My Week In Happy: Skipping a beat

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My intention with this blog is to write an update each week. In reality, this doesn’t always happen. I try not to give myself a hard time about it as it invariably means there is something else more interesting going on in my life…

A round up of recent events

Theatre in the ‘burbs

Checked out The Garrick Theatre, Altrincham for a performance of The Lieutenant of Inishmore on Saturday 7th March. The setting of the venue is very suburban – just a short walk from Navigation Road tram stop.

The comedy, begins when local pussycat ‘Wee Thomas’ is murdered. His owner, the unpredictable Padraic of the Irish National Liberation Army, returns to the island of Inishmore to seek vengeance for his beloved feline’s demise.

Despite the dark nature of the material, physical comedy and fine performances by young cast members Megan Johnstone (Mairead), Charlie Gallagher (Davey) and Adam Gonet (Padraic) made for a winning formula.

Let’s talk about sex(ology)

Dr Tommy Dickinson's book 'Curing Queers' at MOSI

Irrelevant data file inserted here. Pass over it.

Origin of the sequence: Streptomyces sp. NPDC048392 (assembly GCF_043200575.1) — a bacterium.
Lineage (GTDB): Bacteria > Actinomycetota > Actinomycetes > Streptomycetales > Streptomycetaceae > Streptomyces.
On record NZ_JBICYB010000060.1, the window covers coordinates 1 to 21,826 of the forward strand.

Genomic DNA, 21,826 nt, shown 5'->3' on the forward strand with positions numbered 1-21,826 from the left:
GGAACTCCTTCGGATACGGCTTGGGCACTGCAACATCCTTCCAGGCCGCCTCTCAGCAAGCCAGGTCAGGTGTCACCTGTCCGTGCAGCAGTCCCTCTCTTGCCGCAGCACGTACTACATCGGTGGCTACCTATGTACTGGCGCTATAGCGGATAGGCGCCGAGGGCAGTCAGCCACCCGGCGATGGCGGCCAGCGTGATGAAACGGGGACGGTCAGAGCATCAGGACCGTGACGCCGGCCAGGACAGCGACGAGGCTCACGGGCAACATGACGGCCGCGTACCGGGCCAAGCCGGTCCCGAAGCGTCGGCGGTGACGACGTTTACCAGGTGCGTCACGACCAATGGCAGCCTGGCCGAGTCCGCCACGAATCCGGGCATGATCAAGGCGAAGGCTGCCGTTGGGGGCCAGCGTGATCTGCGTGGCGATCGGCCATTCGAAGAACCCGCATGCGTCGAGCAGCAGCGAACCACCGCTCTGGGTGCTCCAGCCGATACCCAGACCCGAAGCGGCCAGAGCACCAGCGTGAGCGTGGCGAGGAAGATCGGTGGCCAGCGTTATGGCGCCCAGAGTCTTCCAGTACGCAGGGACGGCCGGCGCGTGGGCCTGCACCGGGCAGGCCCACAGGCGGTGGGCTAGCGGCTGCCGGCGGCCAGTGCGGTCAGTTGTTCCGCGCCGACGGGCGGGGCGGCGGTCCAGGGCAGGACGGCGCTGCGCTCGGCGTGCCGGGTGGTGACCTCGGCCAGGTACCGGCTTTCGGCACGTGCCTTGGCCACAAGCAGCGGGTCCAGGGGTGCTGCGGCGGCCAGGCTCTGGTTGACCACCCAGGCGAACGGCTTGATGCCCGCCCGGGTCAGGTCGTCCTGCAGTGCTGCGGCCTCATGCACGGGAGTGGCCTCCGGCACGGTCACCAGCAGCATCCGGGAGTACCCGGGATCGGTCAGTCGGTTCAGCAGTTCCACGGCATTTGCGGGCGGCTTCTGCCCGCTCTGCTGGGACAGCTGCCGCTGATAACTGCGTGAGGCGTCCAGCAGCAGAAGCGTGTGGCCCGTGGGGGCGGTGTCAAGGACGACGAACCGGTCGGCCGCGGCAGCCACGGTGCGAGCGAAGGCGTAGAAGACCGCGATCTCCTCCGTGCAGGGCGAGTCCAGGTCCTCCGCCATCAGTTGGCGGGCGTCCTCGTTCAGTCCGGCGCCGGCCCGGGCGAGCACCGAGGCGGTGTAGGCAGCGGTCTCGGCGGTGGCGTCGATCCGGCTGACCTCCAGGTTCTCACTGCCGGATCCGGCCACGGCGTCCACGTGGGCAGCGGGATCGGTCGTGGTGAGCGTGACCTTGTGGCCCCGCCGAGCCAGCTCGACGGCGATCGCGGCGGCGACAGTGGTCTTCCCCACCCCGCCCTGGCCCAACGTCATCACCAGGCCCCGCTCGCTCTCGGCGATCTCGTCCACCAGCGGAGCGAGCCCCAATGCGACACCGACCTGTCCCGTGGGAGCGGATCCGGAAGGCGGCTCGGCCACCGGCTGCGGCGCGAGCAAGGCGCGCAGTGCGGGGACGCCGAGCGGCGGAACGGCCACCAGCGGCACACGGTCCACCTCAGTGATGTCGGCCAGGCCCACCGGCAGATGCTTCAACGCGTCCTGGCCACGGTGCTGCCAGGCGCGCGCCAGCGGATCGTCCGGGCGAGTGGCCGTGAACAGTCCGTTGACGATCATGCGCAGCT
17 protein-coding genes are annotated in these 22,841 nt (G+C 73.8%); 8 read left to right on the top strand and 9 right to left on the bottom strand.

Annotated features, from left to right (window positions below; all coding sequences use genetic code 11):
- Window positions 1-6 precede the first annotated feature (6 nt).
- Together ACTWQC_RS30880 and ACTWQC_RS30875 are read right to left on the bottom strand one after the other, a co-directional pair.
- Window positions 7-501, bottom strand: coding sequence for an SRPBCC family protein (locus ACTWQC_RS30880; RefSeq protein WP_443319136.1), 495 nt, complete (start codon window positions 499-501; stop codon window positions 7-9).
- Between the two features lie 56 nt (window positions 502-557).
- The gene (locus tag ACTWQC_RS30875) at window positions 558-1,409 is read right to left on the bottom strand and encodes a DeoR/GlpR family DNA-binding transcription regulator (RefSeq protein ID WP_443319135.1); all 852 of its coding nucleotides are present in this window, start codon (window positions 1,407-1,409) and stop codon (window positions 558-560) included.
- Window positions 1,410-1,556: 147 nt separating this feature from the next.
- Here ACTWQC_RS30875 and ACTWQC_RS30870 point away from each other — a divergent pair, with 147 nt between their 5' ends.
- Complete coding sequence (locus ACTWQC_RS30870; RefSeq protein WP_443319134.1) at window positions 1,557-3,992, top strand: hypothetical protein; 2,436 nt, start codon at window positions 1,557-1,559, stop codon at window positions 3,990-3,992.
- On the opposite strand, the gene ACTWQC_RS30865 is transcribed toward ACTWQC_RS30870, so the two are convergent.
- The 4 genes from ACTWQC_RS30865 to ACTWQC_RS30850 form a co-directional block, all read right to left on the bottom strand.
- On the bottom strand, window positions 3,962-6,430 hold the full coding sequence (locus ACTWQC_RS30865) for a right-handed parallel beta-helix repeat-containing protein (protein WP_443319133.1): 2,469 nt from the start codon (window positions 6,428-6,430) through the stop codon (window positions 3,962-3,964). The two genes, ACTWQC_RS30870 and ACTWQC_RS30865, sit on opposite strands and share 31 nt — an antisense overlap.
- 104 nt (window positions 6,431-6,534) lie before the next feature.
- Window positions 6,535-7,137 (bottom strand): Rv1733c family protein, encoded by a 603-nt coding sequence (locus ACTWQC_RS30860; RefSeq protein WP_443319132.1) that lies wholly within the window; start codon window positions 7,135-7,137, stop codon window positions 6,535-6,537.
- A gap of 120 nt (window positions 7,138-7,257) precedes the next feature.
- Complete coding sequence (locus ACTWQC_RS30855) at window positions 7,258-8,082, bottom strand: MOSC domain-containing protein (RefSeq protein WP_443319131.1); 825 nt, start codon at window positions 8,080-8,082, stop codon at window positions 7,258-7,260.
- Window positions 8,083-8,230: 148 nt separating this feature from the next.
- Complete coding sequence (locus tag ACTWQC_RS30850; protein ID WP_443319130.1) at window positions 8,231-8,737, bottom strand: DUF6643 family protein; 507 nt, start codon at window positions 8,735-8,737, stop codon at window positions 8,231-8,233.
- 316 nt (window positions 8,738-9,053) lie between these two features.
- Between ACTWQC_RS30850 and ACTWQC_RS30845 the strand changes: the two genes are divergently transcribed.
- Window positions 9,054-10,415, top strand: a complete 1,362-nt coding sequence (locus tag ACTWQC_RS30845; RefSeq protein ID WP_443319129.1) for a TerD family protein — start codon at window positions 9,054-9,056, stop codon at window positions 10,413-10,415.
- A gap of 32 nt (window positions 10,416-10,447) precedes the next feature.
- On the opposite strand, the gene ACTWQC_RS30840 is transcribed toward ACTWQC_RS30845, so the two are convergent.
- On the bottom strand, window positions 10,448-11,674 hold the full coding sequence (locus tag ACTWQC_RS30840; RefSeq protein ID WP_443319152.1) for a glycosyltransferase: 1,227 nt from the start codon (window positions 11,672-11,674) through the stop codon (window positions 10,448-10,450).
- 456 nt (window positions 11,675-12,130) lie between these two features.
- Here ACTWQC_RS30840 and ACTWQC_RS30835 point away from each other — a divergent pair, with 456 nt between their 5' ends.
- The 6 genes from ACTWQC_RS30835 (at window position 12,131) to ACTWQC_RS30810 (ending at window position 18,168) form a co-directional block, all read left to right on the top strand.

Dr Tommy Dickinson’s book ‘Curing Queers’ at MOSI

I was excited to hear that this was coming up when I first heard about it at the launch of Manchester Science Festival last year. The event, on Wednesday 11th March, boasted ‘scientific speed dating’ along with a variety of activities and talks taking place at the Museum of Science and Industry (MOSI).

I ran into a couple of friends who had signed up for speed dating and were filling in the scientific survey after ‘voting’ for who they would like to see again. The twist? After they had chosen they were told how popular each potential date was and given the opportunity to switch votes.

There’s more on this, including Hannah Fry’s ‘Mathematics of Dating’ TED Talk on Ian’s blog here.

The MOSI event also featured some quirky activities including a challenge to draw genitals in three seconds (harder than you think) and a tasting of foodstuffs considered to make us feel sexy.

There were some great talks including Dr Tommy Dickinson’s discussion of his research for the book ‘Curing Queers’ which looked at mental health treatments for homosexuality in the last century.

The closing act on the main stage was Dr Matthew Mears from the University of Sheffield who gave a very illuminating talk on the physics of ‘pole fitness’. This was demonstrated by an experienced athlete and Matt even got up there himself a couple of times.

It turns out there is a scientific reason why pole fitness requires a lot of bare flesh – it provides superior friction therefore allowing more advanced moves and acrobatics…

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